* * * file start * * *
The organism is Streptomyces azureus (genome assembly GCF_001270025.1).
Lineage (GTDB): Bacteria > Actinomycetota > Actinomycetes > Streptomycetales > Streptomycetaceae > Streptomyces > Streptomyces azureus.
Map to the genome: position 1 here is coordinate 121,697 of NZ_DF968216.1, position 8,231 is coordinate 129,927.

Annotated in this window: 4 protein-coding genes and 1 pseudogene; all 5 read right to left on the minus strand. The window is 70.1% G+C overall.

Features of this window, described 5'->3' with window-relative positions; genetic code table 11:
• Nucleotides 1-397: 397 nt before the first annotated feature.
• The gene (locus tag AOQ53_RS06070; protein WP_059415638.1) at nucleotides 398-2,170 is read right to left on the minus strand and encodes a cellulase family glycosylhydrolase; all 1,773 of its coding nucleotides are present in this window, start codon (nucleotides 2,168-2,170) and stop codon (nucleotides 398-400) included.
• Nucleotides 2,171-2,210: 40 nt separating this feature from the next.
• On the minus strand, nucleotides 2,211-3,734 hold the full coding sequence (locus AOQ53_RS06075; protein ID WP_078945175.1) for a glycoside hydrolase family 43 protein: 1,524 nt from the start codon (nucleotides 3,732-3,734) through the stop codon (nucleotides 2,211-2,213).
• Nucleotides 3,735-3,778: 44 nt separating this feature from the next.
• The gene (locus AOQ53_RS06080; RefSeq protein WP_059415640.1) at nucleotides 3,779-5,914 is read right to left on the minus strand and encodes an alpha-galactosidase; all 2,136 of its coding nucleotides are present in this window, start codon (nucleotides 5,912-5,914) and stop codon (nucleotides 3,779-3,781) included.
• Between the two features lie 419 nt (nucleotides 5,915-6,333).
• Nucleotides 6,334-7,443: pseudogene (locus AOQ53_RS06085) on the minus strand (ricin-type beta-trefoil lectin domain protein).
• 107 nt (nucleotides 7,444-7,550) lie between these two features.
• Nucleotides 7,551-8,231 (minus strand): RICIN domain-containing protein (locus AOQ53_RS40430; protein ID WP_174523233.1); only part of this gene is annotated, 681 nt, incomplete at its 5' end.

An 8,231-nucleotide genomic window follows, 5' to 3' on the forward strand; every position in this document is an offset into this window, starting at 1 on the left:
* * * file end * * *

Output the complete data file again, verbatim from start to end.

The organism is Streptomyces azureus (genome assembly GCF_001270025.1).
Lineage (GTDB): Bacteria > Actinomycetota > Actinomycetes > Streptomycetales > Streptomycetaceae > Streptomyces > Streptomyces azureus.
Map to the genome: position 1 here is coordinate 121,697 of NZ_DF968216.1, position 8,231 is coordinate 129,927.

Annotated in this window: 4 protein-coding genes and 1 pseudogene; all 5 read right to left on the minus strand. The window is 70.1% G+C overall.

Features of this window, described 5'->3' with window-relative positions; genetic code table 11:
• Nucleotides 1-397: 397 nt before the first annotated feature.
• The gene (locus tag AOQ53_RS06070; protein WP_059415638.1) at nucleotides 398-2,170 is read right to left on the minus strand and encodes a cellulase family glycosylhydrolase; all 1,773 of its coding nucleotides are present in this window, start codon (nucleotides 2,168-2,170) and stop codon (nucleotides 398-400) included.
• Nucleotides 2,171-2,210: 40 nt separating this feature from the next.
• On the minus strand, nucleotides 2,211-3,734 hold the full coding sequence (locus AOQ53_RS06075; protein ID WP_078945175.1) for a glycoside hydrolase family 43 protein: 1,524 nt from the start codon (nucleotides 3,732-3,734) through the stop codon (nucleotides 2,211-2,213).
• Nucleotides 3,735-3,778: 44 nt separating this feature from the next.
• The gene (locus AOQ53_RS06080; RefSeq protein WP_059415640.1) at nucleotides 3,779-5,914 is read right to left on the minus strand and encodes an alpha-galactosidase; all 2,136 of its coding nucleotides are present in this window, start codon (nucleotides 5,912-5,914) and stop codon (nucleotides 3,779-3,781) included.
• Between the two features lie 419 nt (nucleotides 5,915-6,333).
• Nucleotides 6,334-7,443: pseudogene (locus AOQ53_RS06085) on the minus strand (ricin-type beta-trefoil lectin domain protein).
• 107 nt (nucleotides 7,444-7,550) lie between these two features.
• Nucleotides 7,551-8,231 (minus strand): RICIN domain-containing protein (locus AOQ53_RS40430; protein ID WP_174523233.1); only part of this gene is annotated, 681 nt, incomplete at its 5' end.

An 8,231-nucleotide genomic window follows, 5' to 3' on the forward strand; every position in this document is an offset into this window, starting at 1 on the left: